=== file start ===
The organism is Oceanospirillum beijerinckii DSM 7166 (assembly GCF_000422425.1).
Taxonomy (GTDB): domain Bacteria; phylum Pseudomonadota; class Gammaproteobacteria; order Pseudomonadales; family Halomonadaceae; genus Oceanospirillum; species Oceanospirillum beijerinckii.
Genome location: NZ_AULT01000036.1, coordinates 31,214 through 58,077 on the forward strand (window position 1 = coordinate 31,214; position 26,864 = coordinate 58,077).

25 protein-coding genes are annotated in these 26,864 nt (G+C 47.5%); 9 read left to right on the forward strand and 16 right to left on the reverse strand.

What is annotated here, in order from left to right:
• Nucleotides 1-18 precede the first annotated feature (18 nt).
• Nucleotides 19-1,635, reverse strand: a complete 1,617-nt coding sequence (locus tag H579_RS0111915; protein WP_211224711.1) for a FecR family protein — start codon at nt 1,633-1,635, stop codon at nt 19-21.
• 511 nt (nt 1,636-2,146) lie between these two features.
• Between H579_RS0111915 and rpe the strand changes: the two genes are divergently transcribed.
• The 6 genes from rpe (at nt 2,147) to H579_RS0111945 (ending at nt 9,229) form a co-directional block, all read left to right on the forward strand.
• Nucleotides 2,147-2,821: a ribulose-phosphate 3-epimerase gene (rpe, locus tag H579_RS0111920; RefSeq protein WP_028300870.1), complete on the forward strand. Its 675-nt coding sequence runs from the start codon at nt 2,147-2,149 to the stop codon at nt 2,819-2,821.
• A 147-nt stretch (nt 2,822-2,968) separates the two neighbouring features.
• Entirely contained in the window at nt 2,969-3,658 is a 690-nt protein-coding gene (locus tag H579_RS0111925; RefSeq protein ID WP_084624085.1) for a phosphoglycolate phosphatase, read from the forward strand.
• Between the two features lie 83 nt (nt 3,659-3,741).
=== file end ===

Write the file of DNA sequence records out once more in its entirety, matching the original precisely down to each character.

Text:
The organism is Oceanospirillum beijerinckii DSM 7166 (assembly GCF_000422425.1).
Taxonomy (GTDB): domain Bacteria; phylum Pseudomonadota; class Gammaproteobacteria; order Pseudomonadales; family Halomonadaceae; genus Oceanospirillum; species Oceanospirillum beijerinckii.
Genome location: NZ_AULT01000036.1, coordinates 31,214 through 58,077 on the forward strand (window position 1 = coordinate 31,214; position 26,864 = coordinate 58,077).

25 protein-coding genes are annotated in these 26,864 nt (G+C 47.5%); 9 read left to right on the forward strand and 16 right to left on the reverse strand.

What is annotated here, in order from left to right:
• Nucleotides 1-18 precede the first annotated feature (18 nt).
• Nucleotides 19-1,635, reverse strand: a complete 1,617-nt coding sequence (locus tag H579_RS0111915; protein WP_211224711.1) for a FecR family protein — start codon at nt 1,633-1,635, stop codon at nt 19-21.
• 511 nt (nt 1,636-2,146) lie between these two features.
• Between H579_RS0111915 and rpe the strand changes: the two genes are divergently transcribed.
• The 6 genes from rpe (at nt 2,147) to H579_RS0111945 (ending at nt 9,229) form a co-directional block, all read left to right on the forward strand.
• Nucleotides 2,147-2,821: a ribulose-phosphate 3-epimerase gene (rpe, locus tag H579_RS0111920; RefSeq protein WP_028300870.1), complete on the forward strand. Its 675-nt coding sequence runs from the start codon at nt 2,147-2,149 to the stop codon at nt 2,819-2,821.
• A 147-nt stretch (nt 2,822-2,968) separates the two neighbouring features.
• Entirely contained in the window at nt 2,969-3,658 is a 690-nt protein-coding gene (locus tag H579_RS0111925; RefSeq protein ID WP_084624085.1) for a phosphoglycolate phosphatase, read from the forward strand.
• Between the two features lie 83 nt (nt 3,659-3,741).